When it comes to cancer in dogs, I’m not giving up the battle. Especially when it comes to my beloved Bernese Mountain Dog, Heidi.
You may know that she was diagnosed first with mast cell cancer and then, with lung cancer, late last year.
For treatment, I went immediately to the most highly recommended oncologists at Cornell Veterinary Specialists in Stamford. Heidi’s mast cell tumor was removed without incident. A second procedure removed the two smallest of her six lung lobes, and we started chemotherapy.
After her ordeal, I wanted to capture just how remarkably well she was doing – and so I made this video, “Who Wants to Go for A Ride?”, to celebrate.
Stacking the Odds In Her Favor
Obviously, I wanted to do what I could to help battle against the cancer. Although she has tolerated the chemotherapy well (she has yet to miss a meal), I wanted to find and use any advantage to help tip the scales in her favor.
Through research, I learned that diets high in protein were important for dogs suffering from cancer. That’s because the metabolic changes created by cancer deprive the body of protein, so the body starts to feed on its own protein stored in muscles, causing canine cancer-sufferers to “waste” away.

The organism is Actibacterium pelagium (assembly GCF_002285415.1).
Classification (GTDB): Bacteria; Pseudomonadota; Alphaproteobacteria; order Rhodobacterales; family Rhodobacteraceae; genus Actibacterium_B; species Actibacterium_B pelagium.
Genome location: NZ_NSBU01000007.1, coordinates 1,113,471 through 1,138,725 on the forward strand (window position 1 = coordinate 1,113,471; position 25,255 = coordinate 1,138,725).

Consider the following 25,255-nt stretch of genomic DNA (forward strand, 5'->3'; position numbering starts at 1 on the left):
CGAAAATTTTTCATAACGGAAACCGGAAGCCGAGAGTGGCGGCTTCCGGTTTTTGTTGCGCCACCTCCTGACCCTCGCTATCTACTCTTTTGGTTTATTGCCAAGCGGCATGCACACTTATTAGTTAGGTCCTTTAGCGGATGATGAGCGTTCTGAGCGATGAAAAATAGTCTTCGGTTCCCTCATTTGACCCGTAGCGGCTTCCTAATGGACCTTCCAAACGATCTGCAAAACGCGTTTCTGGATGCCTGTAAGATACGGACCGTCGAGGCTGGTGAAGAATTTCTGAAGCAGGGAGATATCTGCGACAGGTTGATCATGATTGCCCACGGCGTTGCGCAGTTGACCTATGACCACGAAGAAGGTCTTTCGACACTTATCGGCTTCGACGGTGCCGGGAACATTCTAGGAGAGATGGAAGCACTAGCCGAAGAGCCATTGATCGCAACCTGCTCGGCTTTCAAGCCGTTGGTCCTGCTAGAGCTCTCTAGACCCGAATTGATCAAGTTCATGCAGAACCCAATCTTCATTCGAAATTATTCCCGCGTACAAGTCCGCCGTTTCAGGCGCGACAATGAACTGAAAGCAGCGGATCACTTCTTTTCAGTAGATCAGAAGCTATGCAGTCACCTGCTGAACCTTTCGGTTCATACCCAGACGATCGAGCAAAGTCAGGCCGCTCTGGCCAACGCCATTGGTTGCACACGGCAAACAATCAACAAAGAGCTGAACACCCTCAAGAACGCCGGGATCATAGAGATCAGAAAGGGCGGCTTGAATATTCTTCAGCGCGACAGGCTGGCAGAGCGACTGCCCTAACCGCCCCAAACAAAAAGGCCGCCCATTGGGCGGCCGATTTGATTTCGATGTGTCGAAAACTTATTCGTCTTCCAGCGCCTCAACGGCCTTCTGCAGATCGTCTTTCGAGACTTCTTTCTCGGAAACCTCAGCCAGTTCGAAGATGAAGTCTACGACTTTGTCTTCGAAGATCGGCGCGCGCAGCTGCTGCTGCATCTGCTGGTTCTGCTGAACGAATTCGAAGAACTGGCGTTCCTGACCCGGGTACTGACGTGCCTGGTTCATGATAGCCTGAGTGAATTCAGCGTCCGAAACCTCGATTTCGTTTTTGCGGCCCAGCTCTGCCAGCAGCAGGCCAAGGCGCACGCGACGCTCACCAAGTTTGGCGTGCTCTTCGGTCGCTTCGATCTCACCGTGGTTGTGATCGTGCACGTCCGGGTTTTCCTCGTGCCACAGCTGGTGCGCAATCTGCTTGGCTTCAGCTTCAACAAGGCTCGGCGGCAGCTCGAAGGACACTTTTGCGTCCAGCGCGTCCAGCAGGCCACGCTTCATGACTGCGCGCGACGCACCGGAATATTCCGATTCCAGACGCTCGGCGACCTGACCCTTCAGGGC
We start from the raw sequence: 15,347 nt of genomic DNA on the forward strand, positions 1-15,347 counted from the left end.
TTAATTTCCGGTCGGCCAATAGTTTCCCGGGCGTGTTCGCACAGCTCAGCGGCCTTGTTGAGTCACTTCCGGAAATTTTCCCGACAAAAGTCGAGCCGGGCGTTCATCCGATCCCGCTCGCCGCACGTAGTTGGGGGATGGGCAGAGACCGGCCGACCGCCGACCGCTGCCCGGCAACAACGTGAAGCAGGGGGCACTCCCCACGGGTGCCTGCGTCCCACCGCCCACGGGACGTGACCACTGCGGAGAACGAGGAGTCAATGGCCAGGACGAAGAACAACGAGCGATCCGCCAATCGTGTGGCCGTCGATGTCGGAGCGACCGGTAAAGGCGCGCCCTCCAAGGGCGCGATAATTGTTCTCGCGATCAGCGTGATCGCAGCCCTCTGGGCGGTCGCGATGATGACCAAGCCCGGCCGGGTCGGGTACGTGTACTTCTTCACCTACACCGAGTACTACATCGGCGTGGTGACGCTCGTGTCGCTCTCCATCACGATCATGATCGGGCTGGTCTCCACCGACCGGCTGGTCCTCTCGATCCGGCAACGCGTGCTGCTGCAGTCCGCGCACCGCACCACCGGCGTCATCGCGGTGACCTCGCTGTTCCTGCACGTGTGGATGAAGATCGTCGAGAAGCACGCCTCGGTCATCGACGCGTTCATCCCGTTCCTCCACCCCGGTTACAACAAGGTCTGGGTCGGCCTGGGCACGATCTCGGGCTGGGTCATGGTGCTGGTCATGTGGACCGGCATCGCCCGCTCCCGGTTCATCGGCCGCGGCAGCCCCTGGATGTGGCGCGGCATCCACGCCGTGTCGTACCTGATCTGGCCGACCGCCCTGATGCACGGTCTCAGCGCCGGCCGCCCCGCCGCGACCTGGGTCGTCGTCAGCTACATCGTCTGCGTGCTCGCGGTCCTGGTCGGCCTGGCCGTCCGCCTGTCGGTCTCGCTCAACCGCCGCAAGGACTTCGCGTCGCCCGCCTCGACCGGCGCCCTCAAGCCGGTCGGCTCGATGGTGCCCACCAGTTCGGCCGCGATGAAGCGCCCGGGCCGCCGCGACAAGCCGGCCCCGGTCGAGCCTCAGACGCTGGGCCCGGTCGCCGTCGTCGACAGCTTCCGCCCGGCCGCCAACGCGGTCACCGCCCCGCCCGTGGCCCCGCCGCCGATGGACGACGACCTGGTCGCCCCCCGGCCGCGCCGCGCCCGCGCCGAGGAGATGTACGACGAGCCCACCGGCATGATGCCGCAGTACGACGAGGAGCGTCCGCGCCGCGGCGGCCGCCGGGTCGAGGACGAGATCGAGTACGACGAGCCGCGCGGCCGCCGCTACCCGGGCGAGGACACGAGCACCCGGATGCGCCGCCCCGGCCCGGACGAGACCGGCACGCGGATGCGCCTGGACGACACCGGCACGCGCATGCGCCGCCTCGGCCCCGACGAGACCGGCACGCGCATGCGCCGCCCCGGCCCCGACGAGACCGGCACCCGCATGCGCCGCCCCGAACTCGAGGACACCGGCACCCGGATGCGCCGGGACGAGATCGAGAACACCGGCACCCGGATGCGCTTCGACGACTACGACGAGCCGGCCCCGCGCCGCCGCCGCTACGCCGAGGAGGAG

I wasn’t sure if that was true with lung cancer, but I thought why wait to find out?
Now, I have to tell you that my “little missy-miss” has dined on grain-free lamb kibble, mixed with baked chicken that I make for her, just about every meal since the day I adopted her more than two years ago. (Sardines too – she loves them!)
But I wanted to step it up, and find a way to do it more easily.
That’s when I came across these amazing Crockpot recipes for dogs!
Help from Pinterest
Until recently, I’ve been a dabbler on Pinterest. But now that I’m getting more involved with Zelda’s Song on Pinterest, I’m surprised to find so much helpful information.
If you are looking for an easy – and cost effective – way to keep fresh, wholesome foods in your dog’s bowl, check out some of these recipes. It’s super easy to throw all this into the pot, set it and forget it for 8 hours! Plus, I’m getting nearly a week’s worth of meals out of a single pot.
On Monday, we return to Cornell for a third type of chemotherapy. The previous two did not eliminate the cancer, although it did slow the progression.
Heidi is doing very well. She has gained a few pounds, and you would never know she’s sick, watching her wiggle-butts and joy over getting into the car with me.
We will see where we go from here.
In any event, I can’t overemphasize how important it is to have insurance. Without Trupanion absorbing the majority of the over $20,000 in treatments, I don’t think Heidi would be here today.
Have you had experience with lung cancer in your dog? Let me know here.